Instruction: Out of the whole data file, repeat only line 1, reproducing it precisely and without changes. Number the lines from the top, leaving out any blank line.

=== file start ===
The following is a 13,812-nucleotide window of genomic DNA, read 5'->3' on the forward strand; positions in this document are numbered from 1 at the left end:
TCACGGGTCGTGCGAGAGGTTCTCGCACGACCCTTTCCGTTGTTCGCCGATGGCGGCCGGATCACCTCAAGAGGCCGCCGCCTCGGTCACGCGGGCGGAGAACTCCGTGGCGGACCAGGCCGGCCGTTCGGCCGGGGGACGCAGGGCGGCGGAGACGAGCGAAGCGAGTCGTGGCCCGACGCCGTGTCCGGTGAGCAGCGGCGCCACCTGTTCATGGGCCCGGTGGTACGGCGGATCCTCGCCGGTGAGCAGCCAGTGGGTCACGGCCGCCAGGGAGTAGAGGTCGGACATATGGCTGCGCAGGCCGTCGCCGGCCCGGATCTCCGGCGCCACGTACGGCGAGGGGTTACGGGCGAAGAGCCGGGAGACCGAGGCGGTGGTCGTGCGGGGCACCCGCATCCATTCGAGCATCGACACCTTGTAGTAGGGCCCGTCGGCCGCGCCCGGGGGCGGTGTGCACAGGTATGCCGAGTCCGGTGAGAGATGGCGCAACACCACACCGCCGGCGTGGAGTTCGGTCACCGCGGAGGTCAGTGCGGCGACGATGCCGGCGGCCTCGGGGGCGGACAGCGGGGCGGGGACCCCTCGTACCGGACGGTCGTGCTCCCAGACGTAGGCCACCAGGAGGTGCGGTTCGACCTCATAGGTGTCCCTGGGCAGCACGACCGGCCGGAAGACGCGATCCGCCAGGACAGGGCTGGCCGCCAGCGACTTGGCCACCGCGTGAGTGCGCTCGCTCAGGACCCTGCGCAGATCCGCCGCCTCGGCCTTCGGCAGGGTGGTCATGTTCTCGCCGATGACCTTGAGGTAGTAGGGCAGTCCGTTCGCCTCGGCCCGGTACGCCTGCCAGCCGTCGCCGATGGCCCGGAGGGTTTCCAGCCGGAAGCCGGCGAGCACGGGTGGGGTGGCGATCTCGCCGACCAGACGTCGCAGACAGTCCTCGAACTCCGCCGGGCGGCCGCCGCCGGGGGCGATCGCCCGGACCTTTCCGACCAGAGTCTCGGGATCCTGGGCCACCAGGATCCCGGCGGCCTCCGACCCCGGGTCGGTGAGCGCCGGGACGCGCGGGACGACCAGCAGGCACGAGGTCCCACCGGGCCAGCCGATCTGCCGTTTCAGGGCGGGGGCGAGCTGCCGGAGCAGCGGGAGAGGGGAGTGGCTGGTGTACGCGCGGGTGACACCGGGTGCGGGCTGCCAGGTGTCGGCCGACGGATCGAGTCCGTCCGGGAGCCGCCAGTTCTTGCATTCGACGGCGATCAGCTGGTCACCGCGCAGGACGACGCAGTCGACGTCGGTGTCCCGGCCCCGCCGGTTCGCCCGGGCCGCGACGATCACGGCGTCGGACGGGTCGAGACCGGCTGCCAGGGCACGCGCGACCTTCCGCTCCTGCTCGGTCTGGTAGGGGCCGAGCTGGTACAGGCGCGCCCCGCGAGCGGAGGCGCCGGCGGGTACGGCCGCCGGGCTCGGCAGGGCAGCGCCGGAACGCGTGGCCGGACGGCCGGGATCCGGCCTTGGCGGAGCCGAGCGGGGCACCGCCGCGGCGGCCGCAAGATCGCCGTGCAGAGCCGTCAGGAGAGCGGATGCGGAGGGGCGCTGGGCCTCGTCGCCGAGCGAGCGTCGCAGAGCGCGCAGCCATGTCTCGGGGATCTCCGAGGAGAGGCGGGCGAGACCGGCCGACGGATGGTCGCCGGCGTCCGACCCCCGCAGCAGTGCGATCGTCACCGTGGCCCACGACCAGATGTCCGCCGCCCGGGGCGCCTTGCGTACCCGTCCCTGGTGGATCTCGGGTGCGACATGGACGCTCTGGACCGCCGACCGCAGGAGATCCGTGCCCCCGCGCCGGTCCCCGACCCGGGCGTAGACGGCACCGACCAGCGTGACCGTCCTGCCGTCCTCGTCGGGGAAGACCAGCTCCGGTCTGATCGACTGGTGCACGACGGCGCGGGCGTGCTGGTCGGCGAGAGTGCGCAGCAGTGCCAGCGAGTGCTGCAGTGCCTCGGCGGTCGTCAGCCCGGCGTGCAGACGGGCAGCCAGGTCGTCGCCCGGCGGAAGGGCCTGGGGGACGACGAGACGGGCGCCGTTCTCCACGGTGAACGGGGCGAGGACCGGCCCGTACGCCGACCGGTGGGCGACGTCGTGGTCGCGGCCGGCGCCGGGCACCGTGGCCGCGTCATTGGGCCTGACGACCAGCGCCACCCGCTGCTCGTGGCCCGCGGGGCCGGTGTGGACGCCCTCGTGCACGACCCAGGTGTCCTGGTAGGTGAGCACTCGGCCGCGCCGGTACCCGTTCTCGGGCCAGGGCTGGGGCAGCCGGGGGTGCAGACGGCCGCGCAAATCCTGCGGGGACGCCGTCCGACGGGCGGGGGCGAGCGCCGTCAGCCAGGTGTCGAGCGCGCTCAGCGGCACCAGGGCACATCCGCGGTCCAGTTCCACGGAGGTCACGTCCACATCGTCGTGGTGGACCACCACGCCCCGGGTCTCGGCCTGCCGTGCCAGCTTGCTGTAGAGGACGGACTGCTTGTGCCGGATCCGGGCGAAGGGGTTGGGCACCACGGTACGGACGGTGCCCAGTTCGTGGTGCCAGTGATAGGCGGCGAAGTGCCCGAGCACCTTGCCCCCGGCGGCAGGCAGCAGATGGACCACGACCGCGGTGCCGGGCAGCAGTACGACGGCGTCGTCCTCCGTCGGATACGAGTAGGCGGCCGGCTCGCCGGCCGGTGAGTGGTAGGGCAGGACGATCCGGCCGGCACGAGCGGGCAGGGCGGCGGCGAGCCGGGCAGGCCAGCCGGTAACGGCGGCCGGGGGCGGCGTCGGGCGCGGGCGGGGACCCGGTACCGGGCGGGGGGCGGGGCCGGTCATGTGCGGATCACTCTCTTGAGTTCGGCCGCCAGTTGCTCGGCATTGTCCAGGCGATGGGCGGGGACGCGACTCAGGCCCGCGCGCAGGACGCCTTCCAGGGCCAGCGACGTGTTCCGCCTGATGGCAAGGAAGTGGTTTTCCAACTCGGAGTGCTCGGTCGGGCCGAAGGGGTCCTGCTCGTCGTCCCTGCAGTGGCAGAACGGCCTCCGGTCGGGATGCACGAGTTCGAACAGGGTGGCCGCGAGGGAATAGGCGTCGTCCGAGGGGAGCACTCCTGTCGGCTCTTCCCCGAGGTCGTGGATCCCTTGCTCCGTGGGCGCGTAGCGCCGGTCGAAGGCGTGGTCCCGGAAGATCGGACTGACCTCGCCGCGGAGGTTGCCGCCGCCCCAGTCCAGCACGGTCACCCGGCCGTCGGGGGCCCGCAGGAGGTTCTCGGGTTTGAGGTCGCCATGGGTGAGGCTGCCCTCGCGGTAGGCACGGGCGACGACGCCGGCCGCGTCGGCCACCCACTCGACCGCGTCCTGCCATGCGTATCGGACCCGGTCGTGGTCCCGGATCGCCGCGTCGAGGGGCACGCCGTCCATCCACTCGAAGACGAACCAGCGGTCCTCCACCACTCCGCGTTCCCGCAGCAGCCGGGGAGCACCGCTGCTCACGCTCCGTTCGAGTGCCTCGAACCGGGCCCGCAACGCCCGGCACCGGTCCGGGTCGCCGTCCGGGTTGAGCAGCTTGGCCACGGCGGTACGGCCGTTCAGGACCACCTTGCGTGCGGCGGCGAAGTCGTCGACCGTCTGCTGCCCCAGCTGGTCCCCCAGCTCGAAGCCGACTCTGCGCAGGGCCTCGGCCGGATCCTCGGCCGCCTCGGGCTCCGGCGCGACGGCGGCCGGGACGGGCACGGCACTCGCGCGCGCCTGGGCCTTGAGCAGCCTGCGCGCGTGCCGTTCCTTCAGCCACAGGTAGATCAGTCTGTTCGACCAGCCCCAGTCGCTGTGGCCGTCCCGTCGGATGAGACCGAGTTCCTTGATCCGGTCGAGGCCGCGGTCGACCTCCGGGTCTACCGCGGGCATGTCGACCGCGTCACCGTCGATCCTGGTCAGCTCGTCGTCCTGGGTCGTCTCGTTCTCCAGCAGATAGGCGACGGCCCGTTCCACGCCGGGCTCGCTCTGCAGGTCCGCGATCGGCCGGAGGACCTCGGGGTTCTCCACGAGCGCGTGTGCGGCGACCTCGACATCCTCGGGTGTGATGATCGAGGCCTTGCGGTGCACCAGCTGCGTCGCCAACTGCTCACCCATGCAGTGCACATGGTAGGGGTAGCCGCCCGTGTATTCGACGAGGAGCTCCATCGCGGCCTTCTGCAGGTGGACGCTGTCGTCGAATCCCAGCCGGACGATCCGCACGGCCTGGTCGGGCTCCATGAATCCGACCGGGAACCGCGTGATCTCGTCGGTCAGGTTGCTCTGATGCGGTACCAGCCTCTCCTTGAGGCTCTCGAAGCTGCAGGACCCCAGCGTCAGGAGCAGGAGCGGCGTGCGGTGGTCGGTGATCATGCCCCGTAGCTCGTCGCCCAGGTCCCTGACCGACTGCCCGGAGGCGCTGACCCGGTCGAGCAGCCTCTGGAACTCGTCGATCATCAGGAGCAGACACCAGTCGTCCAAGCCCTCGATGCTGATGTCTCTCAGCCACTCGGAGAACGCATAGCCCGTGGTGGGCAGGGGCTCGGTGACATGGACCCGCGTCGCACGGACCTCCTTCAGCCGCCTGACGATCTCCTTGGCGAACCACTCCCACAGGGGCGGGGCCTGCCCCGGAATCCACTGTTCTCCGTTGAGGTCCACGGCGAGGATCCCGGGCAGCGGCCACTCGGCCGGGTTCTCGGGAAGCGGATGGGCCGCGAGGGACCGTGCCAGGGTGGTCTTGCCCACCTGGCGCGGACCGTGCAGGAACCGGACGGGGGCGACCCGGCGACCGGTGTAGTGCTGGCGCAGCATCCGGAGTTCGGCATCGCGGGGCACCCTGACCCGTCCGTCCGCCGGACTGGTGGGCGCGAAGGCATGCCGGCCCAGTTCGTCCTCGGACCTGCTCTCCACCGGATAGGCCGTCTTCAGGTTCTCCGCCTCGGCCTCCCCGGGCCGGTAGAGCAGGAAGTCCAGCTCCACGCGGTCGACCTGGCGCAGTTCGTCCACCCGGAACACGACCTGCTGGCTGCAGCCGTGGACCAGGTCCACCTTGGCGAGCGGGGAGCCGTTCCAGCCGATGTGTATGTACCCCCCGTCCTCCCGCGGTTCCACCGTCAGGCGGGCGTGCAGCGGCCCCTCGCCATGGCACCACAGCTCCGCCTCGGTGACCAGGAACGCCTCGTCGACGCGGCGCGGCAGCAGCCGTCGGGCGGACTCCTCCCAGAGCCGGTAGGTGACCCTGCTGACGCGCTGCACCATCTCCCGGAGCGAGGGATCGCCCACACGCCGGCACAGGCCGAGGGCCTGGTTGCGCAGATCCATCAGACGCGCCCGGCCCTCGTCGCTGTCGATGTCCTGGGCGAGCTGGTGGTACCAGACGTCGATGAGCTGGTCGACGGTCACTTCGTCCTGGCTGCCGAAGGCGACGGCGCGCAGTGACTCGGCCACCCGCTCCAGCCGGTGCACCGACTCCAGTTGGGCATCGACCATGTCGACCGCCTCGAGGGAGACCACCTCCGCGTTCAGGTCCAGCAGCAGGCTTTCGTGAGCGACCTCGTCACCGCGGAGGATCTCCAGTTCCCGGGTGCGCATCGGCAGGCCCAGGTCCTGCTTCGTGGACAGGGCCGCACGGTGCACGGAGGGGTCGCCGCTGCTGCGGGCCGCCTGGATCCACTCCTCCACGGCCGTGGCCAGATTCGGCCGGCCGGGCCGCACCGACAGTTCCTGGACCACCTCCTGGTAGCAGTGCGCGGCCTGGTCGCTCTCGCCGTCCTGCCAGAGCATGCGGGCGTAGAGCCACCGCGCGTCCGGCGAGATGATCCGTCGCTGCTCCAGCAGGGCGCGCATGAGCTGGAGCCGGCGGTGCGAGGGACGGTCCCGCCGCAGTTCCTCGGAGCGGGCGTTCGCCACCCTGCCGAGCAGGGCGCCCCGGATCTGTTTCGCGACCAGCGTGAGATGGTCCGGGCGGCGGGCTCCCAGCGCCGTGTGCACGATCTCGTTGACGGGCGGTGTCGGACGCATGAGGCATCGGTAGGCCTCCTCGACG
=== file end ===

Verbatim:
The following is a 13,812-nucleotide window of genomic DNA, read 5'->3' on the forward strand; positions in this document are numbered from 1 at the left end: